Sitting next to a doctor friend at dinner this past week, she tells me, getting serious and no-nonsense, looking me straight in the eyes: "This year, you HAVE to get your flu shot. No messing around." This woman is an adventurer, who swims across the Great South Bay with me, and is not averse to risks. But when she gets serious about this it's becaue she has seen, as a pediatrician in the Bronx, what can happen when you have a respiratory illness and contract COVID-19. "You do NOT want to have the flu and then get COVID-19," she tells me. For once, and perhaps the first time in a lifetime, I am getting my flu shot.

Then this "Flu Shot" emails arrives in my mailbox from City MD, and I'm thinking this is getting serious. (City MD was the safe, clean and non-threatening urgent care provider where I took my --ultimately negative-- test for the COVID-19 antibodies. I'd actually wished that it had turned out positive and that I had gotten it over with. My coworker and officemate, my brother, my good friend who is my neighbor all had come down with COVID-19 early, back in late February and early March, and I somehow managed to skate around it. But now with the new flu season looming and COVID-19 infections not appearing to be going away any time soon, I am listening. I hate flu shots. I had one once and it made my arm sore and my body a little achy, and I did not feel like going to the gym for days. This year I am thinking it's time.

Here is what City-MD had to say:

A Guide to Flu Season
Usually, flu season is fairly predictable. It generally runs from October through March, and the Centers for Disease Control and Prevention (CDC) uses data from the previous year to determine which three or four A and B strains will likely circulate in the United States. This year, however, flu season isn't likely to be so run-of-the-mill.

The difficulty, says Dr. Corey K. Smith, Department Chair, Emergency Medicine at Summit Medical Group, is that the COVID-19 pandemic is not yet under control. "The big question will be diagnosis of patients with cough and fever,” he says. "Is this flu or is this COVID-19? And in children, RSV (respiratory syncytial virus) can also cause similar symptoms."
Whichever virus you might come down with, the best way to manage the upcoming cold and flu season is to understand and follow what we know works. "The medical community puts out guidelines because diseases will be there," Dr. Smith says. "We need to be good stewards and follow them."
There is a worry that a bad flu season occurring at the same time as a rise in COVID-19 cases could overwhelm our health care system. The good news is that in the southern hemisphere where the flu season is coming to an end now, the level of infection was far less than normal because people have been following recommendations to prevent spread of COVID-19 such as socially distancing, wearing masks, and hand washing. If we do the same, perhaps we may also have far fewer infections this fall and winter.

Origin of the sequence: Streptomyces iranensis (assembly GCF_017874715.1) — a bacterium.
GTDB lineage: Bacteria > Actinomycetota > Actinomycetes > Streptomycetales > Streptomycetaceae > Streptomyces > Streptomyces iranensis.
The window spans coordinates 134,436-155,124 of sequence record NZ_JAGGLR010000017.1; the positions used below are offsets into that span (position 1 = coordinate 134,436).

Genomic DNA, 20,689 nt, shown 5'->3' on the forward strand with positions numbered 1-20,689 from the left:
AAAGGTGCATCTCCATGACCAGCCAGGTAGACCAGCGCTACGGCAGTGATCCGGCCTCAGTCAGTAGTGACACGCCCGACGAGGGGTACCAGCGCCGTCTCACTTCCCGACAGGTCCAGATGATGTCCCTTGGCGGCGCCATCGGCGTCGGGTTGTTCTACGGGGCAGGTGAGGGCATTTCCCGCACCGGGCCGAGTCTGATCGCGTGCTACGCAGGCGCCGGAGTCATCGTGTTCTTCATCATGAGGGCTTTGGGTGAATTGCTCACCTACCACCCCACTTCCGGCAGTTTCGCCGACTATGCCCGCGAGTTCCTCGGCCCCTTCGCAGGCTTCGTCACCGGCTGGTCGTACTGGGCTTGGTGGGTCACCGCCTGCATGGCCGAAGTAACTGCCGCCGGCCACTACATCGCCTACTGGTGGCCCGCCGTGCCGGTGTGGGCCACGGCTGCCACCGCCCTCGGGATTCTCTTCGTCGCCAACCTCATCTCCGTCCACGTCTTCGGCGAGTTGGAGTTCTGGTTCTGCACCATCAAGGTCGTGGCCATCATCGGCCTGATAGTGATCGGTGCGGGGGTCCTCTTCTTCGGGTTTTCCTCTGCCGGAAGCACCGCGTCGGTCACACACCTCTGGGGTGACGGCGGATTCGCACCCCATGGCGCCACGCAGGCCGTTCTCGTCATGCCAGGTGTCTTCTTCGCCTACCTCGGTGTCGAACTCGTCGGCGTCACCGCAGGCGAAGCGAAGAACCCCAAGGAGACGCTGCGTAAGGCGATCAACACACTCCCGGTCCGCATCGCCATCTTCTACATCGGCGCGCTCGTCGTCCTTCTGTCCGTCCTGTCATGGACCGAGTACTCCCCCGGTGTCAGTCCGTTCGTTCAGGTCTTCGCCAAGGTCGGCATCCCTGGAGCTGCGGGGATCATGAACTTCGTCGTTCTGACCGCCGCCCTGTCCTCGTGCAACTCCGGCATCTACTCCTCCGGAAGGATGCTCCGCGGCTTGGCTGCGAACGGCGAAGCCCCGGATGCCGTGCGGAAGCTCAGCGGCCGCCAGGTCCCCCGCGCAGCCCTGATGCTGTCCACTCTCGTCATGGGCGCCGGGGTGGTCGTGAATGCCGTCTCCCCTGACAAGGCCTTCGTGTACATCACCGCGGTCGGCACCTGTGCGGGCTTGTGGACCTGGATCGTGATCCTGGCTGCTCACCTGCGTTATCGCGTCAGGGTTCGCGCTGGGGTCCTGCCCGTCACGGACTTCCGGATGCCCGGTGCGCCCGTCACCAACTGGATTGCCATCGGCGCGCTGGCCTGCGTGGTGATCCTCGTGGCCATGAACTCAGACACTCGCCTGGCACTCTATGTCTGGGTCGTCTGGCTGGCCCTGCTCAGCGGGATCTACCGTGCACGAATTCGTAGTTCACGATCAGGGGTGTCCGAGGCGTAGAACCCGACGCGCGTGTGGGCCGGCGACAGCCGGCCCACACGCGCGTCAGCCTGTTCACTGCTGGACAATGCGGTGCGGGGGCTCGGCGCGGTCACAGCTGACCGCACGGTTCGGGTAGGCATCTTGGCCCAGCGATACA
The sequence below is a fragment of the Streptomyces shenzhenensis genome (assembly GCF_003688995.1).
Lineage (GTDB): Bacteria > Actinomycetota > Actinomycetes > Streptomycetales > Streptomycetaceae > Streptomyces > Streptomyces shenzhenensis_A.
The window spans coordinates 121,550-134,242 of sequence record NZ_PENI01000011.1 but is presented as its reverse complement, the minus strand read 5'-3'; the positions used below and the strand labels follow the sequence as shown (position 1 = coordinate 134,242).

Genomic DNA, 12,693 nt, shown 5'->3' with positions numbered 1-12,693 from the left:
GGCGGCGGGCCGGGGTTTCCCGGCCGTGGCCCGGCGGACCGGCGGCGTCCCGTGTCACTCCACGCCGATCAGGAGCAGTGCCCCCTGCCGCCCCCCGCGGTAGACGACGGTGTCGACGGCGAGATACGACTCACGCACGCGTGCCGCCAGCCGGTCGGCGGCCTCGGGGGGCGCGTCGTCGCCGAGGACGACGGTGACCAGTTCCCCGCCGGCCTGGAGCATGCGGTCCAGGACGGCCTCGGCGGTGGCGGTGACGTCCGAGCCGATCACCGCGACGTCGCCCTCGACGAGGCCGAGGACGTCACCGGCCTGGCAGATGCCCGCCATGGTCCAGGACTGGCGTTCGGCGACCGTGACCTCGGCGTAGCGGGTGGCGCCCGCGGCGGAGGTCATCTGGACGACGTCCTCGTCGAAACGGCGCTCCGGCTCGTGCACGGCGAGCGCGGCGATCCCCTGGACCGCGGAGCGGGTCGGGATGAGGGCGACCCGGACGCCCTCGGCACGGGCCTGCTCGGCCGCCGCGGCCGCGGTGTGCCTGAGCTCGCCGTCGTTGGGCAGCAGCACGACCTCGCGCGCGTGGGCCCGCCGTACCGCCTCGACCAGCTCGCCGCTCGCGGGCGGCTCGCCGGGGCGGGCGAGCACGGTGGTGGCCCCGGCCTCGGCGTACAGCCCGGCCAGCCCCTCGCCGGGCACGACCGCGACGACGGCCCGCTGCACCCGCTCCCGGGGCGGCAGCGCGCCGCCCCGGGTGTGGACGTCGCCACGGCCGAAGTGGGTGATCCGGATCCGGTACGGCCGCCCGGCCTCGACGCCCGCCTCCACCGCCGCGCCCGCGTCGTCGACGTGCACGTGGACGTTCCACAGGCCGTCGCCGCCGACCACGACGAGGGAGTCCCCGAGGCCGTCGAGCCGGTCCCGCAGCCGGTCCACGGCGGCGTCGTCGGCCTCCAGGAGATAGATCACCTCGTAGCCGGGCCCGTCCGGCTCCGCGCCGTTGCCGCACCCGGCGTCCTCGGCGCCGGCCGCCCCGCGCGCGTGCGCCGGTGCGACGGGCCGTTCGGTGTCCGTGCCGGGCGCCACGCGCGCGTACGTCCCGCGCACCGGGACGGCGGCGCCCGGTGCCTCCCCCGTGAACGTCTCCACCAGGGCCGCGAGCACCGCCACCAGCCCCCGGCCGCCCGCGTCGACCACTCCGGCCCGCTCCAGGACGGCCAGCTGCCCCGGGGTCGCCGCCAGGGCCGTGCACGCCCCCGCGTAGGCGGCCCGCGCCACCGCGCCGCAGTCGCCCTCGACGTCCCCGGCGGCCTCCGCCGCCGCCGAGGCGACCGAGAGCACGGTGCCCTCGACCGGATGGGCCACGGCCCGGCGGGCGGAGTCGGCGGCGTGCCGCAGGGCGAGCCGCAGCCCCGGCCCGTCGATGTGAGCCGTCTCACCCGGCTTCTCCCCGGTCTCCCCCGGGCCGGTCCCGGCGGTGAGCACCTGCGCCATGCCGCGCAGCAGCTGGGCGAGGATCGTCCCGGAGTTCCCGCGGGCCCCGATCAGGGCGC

Help Prevent the Spread

Whether you're worried about influenza or coronavirus, the rules remain the same. "Don't underestimate the importance of handwashing," Dr. Smith says. "That alone can reduce the prevalence in the community." Anytime you are going to touch your face, have a meal, or return home, wash your hands thoroughly with soap and water. If soap and water is not available, use an alcohol-based sanitizer.

Wear a Mask

Until the COVID-19 pandemic is under better control, we should all be wearing a mask when we are around anyone other than our household members. This includes when we are at work, going grocery shopping, or visiting the doctor’s office. This is most important when we are indoors or even when we are outdoors if we cannot remain physically distanced from others.
Prepare Ahead

Prepare ahead of time for at least one cold or flu. Stock up on supplies like:

- Cold medicines
- Tissues
- Thermometers
- Fluids like soups and drinks rich in electrolytes

If you have any medical conditions such as high blood pressure or diabetes, discuss which cold and flu medicines are safe for you ahead of time. And if you do get sick, don't ignore your symptoms. If you feel unwell, make an appointment to see a doctor, either in person or virtually. There are antiviral treatments for influenza that may help you feel better more quickly and prevent spread to others—but if you wait until you are past early stages, the medications are less effective and you could put yourself at risk of needing to go to the hospital.
That doesn't mean you need to run to urgent care if you spike a fever or come down with a cough. Instead, take advantage of a telehealth visit for a quick checkup. The goal, Dr. Smith says, is to reduce your chances of being exposed to more disease while also preventing urgent cares from being inundated.

Get Vaccinated

“This year, getting the flu vaccination is more important than ever,” says Dr. Dmitry Volfson, Executive Vice President, Regional Medical Director at CityMD. This will reduce your risk of catching the flu and developing symptoms that may make you worry that you have COVID-19.

Remember that, in general, it takes two weeks for antibodies to begin working after you've had the shot, so make sure to get it as soon as possible, to best protect yourself for the coming season. You can currently receive a flu vaccine at all CityMD locations. There is no appointment needed. Just walk in!

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